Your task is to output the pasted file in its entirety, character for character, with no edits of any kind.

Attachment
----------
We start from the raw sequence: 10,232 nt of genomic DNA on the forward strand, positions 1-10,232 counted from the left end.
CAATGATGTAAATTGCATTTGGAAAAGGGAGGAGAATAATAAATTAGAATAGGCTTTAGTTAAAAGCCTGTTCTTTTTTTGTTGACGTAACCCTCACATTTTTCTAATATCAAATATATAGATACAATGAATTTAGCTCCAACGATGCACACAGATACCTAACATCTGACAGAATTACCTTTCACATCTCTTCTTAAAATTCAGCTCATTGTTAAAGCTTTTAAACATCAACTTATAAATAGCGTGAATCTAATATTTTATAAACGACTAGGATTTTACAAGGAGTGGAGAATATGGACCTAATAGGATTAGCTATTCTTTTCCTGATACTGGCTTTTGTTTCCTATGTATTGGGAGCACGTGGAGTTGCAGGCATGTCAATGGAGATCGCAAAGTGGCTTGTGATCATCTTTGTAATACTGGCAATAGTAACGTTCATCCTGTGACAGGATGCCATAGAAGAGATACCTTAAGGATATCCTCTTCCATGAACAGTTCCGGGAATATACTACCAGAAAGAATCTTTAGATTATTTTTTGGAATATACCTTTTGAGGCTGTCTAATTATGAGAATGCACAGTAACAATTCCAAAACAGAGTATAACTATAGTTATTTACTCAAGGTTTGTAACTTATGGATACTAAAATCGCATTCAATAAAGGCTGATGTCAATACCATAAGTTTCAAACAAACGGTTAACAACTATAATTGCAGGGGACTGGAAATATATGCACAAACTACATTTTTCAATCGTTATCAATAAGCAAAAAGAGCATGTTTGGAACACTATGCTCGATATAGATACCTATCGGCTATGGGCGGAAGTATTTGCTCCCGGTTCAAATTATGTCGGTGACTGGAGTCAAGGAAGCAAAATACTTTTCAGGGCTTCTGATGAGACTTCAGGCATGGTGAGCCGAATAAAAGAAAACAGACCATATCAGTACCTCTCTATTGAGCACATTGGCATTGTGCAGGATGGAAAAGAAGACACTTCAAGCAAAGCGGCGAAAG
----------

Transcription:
We start from the raw sequence: 10,232 nt of genomic DNA on the forward strand, positions 1-10,232 counted from the left end.
CAATGATGTAAATTGCATTTGGAAAAGGGAGGAGAATAATAAATTAGAATAGGCTTTAGTTAAAAGCCTGTTCTTTTTTTGTTGACGTAACCCTCACATTTTTCTAATATCAAATATATAGATACAATGAATTTAGCTCCAACGATGCACACAGATACCTAACATCTGACAGAATTACCTTTCACATCTCTTCTTAAAATTCAGCTCATTGTTAAAGCTTTTAAACATCAACTTATAAATAGCGTGAATCTAATATTTTATAAACGACTAGGATTTTACAAGGAGTGGAGAATATGGACCTAATAGGATTAGCTATTCTTTTCCTGATACTGGCTTTTGTTTCCTATGTATTGGGAGCACGTGGAGTTGCAGGCATGTCAATGGAGATCGCAAAGTGGCTTGTGATCATCTTTGTAATACTGGCAATAGTAACGTTCATCCTGTGACAGGATGCCATAGAAGAGATACCTTAAGGATATCCTCTTCCATGAACAGTTCCGGGAATATACTACCAGAAAGAATCTTTAGATTATTTTTTGGAATATACCTTTTGAGGCTGTCTAATTATGAGAATGCACAGTAACAATTCCAAAACAGAGTATAACTATAGTTATTTACTCAAGGTTTGTAACTTATGGATACTAAAATCGCATTCAATAAAGGCTGATGTCAATACCATAAGTTTCAAACAAACGGTTAACAACTATAATTGCAGGGGACTGGAAATATATGCACAAACTACATTTTTCAATCGTTATCAATAAGCAAAAAGAGCATGTTTGGAACACTATGCTCGATATAGATACCTATCGGCTATGGGCGGAAGTATTTGCTCCCGGTTCAAATTATGTCGGTGACTGGAGTCAAGGAAGCAAAATACTTTTCAGGGCTTCTGATGAGACTTCAGGCATGGTGAGCCGAATAAAAGAAAACAGACCATATCAGTACCTCTCTATTGAGCACATTGGCATTGTGCAGGATGGAAAAGAAGACACTTCAAGCAAAGCGGCGAAAG